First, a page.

When was the last time you studied outside instead of cooped up in Olin? How often have you taken advantage of the urban gem that is Forest Park? Days are getting shorter and chillier as we approach the end of the semester. As finals season approaches, student stress levels soar, having just gotten through midterms season. Even before finals, student stress abounds at Washington University in St. Louis (WUSTL). In 2012, the American College Counseling Association conducted a study and found that 37.4 percent of college students seeking professional help have severe psychological disorders, an increase from 16 percent in 2000. According to a study in the Current Psychology journal, 75-80 percent of college students feel moderately stressed, whereas another 10-12 percent feel severely stressed. With these daunting figures, it is important for students to have a healthy outlet for their stress. It is easy to turn to electronics, partying, or stress eating in order to deal with stress. However, there is a much healthier, costless alternative to the aforementioned coping mechanisms—going outdoors and enjoying nature.
Edward Abbey, author and environmentalist, recognized the need to be outside when he said, “Wilderness is not a luxury but a necessity of the human spirit, and as vital to our lives as water and good bread.” In Japan, the concept of shinrin yoku, or “forest-bathing,” is a standard preventative practice. People leave cities and spend a couple hours or perhaps a day or so out in forests, reaping the benefits of nature. Scientists all over the world have also studied and confirmed nature’s health benefits. A 2012 study in the Landscape and Urban Planning journal selected several healthy adults in Scotland and measured their levels of cortisol, a stress hormone. Researchers then studied the natural environments in which each study participant lived. They found that individuals who lived in areas with more parks and green space had lower levels of cortisol, and they also had lower levels of self-reported stress.
A 2007 study in the Journal of Social Issues attempted to explain why nature has such psychologically restorative effects through a model called Attention Restoration Theory (ART). According to ART, “natural environments provide relatively good opportunities for psychological restoration because transactions with natural environments possess several qualities that, in combination, emerge less commonly in other types of environment.” The therapeutic qualities of nature that ART describes is the sense of being away from the stressors of everyday life, unique stimuli that appeal to a person’s many senses and hold his or her attention, and the sense of adventure in the vast outdoors.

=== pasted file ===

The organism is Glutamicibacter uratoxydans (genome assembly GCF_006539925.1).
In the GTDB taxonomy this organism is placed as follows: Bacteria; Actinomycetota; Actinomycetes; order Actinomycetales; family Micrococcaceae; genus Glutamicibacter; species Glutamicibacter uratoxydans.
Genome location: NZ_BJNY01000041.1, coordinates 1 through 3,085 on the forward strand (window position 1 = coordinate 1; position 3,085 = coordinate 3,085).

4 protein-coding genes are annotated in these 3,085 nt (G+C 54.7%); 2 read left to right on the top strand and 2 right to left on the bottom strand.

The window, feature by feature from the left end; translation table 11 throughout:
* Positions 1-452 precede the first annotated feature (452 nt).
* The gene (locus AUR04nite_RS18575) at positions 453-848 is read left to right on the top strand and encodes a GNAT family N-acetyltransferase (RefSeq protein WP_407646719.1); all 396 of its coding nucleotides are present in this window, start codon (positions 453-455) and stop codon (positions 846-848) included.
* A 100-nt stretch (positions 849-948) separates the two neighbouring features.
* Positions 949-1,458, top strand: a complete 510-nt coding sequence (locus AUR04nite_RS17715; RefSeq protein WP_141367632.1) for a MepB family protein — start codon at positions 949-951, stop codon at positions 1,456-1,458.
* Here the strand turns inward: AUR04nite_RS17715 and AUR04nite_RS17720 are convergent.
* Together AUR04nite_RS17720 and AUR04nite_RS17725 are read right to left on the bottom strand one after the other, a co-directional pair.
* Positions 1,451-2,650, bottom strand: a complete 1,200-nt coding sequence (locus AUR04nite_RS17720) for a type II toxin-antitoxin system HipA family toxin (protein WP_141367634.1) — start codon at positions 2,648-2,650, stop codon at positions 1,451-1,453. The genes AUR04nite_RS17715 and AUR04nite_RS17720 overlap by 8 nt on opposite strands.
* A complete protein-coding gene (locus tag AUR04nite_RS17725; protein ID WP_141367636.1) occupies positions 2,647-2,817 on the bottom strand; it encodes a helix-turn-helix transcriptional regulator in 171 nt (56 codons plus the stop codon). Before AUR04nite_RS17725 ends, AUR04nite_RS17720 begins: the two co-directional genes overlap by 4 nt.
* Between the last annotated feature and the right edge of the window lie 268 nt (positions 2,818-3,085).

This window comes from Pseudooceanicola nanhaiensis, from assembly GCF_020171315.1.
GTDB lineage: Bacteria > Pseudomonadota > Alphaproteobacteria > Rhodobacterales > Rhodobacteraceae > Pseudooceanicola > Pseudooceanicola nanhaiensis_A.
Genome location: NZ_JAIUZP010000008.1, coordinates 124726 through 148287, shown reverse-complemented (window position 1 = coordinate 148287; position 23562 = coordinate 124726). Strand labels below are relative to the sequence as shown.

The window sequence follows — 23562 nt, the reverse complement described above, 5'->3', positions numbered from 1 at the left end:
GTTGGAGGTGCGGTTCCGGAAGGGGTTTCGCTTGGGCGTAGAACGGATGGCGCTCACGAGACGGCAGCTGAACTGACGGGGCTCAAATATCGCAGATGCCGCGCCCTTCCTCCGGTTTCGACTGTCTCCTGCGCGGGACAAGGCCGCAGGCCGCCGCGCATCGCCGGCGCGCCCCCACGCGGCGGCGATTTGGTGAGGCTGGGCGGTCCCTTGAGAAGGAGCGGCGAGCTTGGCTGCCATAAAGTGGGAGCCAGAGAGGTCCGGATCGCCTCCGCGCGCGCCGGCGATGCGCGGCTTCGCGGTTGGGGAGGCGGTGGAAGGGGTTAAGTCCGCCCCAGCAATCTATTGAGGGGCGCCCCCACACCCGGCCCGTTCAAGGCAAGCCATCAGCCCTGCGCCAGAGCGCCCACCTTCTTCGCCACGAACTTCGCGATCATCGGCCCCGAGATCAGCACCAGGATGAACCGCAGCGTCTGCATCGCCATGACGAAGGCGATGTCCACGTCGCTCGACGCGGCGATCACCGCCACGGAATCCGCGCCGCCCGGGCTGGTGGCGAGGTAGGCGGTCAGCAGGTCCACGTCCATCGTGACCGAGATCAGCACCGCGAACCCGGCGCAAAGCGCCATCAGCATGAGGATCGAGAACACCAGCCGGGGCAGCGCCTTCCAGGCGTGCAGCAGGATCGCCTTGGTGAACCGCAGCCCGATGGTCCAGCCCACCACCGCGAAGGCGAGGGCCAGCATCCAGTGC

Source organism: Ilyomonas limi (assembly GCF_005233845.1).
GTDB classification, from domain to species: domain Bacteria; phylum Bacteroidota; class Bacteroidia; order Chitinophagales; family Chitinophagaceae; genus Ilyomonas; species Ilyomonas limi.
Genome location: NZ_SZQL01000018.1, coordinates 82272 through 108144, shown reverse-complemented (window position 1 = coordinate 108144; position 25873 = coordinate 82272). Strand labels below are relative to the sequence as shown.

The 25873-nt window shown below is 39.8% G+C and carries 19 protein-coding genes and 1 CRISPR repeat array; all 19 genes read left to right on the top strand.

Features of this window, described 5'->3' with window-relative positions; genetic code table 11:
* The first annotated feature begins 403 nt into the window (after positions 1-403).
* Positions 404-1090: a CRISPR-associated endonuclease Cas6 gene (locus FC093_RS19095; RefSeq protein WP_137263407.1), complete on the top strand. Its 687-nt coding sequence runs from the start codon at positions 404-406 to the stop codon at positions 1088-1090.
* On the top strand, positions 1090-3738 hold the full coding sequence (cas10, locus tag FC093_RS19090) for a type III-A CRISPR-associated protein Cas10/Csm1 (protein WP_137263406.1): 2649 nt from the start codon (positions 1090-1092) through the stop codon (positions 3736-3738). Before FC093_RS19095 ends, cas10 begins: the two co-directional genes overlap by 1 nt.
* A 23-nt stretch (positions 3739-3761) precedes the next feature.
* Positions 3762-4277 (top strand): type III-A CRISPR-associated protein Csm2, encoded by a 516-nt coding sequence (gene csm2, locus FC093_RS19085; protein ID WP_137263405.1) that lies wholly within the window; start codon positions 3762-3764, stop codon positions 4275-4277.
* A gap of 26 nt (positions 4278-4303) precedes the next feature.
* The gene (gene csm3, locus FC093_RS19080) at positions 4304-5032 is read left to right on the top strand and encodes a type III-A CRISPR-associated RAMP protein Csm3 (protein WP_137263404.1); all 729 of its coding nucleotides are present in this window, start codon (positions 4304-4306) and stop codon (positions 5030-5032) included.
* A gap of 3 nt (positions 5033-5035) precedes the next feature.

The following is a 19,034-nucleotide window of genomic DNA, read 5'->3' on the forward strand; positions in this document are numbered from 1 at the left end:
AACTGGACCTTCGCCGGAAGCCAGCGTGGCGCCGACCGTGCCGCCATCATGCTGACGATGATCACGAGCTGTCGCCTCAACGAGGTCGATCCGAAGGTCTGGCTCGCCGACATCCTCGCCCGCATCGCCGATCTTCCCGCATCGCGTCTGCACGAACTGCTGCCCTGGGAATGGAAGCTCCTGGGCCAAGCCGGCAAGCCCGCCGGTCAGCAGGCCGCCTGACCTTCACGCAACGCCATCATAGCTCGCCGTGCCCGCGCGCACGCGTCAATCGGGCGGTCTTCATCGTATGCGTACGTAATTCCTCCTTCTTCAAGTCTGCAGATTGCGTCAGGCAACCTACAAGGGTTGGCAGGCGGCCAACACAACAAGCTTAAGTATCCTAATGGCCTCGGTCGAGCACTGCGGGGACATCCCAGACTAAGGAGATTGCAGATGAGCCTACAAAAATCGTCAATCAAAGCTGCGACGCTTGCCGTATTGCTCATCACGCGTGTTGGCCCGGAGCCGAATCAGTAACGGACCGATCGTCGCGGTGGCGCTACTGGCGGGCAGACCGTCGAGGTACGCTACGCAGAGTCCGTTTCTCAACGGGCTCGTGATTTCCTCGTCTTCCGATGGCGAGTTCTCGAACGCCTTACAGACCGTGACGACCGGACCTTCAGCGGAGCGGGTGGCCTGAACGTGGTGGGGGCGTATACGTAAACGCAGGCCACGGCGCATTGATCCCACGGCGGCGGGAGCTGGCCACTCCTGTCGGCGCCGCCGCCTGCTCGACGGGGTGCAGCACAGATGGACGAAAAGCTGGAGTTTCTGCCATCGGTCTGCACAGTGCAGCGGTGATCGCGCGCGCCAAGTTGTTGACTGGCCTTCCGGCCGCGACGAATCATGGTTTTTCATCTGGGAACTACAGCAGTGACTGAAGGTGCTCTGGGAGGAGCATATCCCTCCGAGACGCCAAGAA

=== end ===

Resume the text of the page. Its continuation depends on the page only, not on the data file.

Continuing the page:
In addition to stress relief, being outdoors provides an excellent opportunity to get exercise. Exercise increases your endorphin levels, the brain’s “feel-good” neurotransmitters. There are so many different forms of exercise out in nature from hiking to trail running to cycling that there really is something for everyone.
Sometimes schoolwork and other commitments prevent students from being able to leave campus. Whenever this is the case, it is still possible to get outdoors. One idea is to try to do everyday things outside. For example, if you normally take the Circ to class, try walking to class one morning. If there happens to be a warm day, try bringing your books and study outside. WUSTL’s Brown School of Social Work pioneered the idea of “Meetings on the Move,” where employees conduct meetings while walking around outside in parks and on campus grounds instead of sitting around a conference table.
Spending time in nature has therapeutic qualities for stressed-out students. Even if your schedule does not allow a trip off campus, there are other steps that can be taken to get outdoors. Follow Edward Abbey’s lead and head outside.
At WUSTL, the wilderness is closer than some students may think. Here are some options to get outdoors:
Forest Park is minutes from campus and provides 1,293 acres of greenery as well as miles of running and cycling trails.
The Missouri Department of Conservation maintains hiking trails in Kennedy Forest on the southwest side of the park. There are also prairie and wetland restoration areas, which attract all different types of wildlife, such as horned owls, minks, and foxes, and wild turkeys.
Several Missouri State Parks are located within an hour of WUSTL, including Castlewood State Park and the Jones-Confluence State Park. Both state parks feature abundant hiking trails, and the Jones-Confluence State Park will soon connect with the 240 mile Katy Trail, which runs from Kansas City to St. Louis and is open to runners, hikers, and cyclists.
- All of these are easily accessible by car or WeCar. If students do not have access to a car, they can check out WUSTL’s Outing Club, which goes on several hiking, camping, or climbing trips throughout the year.